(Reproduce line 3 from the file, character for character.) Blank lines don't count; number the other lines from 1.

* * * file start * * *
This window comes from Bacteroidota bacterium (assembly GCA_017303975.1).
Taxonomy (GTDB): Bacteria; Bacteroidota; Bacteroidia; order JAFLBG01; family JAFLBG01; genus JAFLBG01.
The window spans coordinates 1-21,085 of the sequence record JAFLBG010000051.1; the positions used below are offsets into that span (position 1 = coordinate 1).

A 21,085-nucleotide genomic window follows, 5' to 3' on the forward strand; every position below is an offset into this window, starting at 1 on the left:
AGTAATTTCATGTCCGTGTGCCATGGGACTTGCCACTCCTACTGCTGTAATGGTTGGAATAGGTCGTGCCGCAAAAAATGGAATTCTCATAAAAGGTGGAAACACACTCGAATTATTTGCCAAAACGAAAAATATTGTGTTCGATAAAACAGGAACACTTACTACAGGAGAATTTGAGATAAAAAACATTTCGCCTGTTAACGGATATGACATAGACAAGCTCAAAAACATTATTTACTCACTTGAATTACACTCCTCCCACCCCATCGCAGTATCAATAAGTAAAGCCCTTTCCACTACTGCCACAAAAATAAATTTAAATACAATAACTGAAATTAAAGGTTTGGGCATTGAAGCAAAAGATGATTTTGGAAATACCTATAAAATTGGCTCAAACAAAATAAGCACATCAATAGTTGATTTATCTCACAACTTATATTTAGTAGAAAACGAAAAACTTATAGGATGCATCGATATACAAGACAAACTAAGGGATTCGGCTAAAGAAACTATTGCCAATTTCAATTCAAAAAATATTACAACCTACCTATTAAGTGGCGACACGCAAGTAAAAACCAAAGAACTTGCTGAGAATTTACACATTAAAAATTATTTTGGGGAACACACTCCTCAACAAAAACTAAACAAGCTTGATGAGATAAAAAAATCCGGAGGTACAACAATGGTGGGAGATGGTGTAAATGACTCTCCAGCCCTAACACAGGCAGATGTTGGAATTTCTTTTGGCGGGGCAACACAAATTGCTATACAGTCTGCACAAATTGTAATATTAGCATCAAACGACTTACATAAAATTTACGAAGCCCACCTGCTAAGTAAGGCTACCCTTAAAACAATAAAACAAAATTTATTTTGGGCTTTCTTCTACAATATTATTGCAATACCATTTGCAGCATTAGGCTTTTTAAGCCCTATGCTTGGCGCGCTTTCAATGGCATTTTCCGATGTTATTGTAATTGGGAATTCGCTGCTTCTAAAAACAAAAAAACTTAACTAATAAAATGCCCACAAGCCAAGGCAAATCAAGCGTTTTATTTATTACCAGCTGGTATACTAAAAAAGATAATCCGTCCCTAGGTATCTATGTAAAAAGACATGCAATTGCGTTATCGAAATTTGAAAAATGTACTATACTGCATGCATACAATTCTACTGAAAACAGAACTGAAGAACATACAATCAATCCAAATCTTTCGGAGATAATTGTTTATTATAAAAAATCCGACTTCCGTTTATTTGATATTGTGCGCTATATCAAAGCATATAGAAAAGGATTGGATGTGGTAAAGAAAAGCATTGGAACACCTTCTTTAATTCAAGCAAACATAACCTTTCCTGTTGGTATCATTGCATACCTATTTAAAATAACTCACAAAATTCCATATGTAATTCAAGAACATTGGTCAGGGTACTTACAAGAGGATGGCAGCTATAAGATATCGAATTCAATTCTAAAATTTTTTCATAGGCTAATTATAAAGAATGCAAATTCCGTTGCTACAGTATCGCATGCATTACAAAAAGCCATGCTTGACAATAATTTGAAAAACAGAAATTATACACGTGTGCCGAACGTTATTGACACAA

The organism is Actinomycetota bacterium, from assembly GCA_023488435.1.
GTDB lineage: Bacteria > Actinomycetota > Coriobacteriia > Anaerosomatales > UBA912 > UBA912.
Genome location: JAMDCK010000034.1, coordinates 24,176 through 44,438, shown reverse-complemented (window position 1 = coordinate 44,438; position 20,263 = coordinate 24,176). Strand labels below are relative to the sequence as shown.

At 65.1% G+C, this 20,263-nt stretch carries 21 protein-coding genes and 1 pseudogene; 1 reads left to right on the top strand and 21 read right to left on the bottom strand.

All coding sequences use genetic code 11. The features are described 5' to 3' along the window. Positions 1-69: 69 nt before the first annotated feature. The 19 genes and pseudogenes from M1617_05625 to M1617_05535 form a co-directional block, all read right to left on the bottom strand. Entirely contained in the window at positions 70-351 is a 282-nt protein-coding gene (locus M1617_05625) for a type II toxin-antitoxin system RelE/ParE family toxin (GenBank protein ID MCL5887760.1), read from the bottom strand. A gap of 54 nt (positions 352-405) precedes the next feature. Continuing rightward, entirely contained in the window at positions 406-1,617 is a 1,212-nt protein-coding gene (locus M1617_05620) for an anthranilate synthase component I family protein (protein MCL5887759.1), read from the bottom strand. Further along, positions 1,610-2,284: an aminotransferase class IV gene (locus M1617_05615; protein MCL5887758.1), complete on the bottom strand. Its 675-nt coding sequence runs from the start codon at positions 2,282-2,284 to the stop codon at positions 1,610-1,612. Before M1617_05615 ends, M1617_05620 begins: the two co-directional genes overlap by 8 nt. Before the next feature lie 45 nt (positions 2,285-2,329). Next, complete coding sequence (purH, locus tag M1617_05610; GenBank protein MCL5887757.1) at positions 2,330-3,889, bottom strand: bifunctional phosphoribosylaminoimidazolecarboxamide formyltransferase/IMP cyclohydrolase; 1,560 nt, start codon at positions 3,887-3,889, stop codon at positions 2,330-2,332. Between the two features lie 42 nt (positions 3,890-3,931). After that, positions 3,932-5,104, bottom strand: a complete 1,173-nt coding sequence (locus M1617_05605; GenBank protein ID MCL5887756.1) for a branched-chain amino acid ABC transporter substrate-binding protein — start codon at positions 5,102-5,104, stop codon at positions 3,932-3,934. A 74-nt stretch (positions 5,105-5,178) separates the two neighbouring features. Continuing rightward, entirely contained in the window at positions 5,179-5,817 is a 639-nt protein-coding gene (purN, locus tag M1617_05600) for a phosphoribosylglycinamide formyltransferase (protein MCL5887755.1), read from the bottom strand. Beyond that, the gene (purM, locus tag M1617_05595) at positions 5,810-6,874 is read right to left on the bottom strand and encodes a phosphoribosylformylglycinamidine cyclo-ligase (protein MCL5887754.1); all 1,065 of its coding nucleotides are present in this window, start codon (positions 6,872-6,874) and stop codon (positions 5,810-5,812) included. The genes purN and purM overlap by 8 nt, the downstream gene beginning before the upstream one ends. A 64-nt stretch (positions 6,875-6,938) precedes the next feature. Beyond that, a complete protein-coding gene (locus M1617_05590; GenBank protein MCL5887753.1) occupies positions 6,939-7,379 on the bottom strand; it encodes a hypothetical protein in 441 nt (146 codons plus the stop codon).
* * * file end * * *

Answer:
The window spans coordinates 1-21,085 of the sequence record JAFLBG010000051.1; the positions used below are offsets into that span (position 1 = coordinate 1).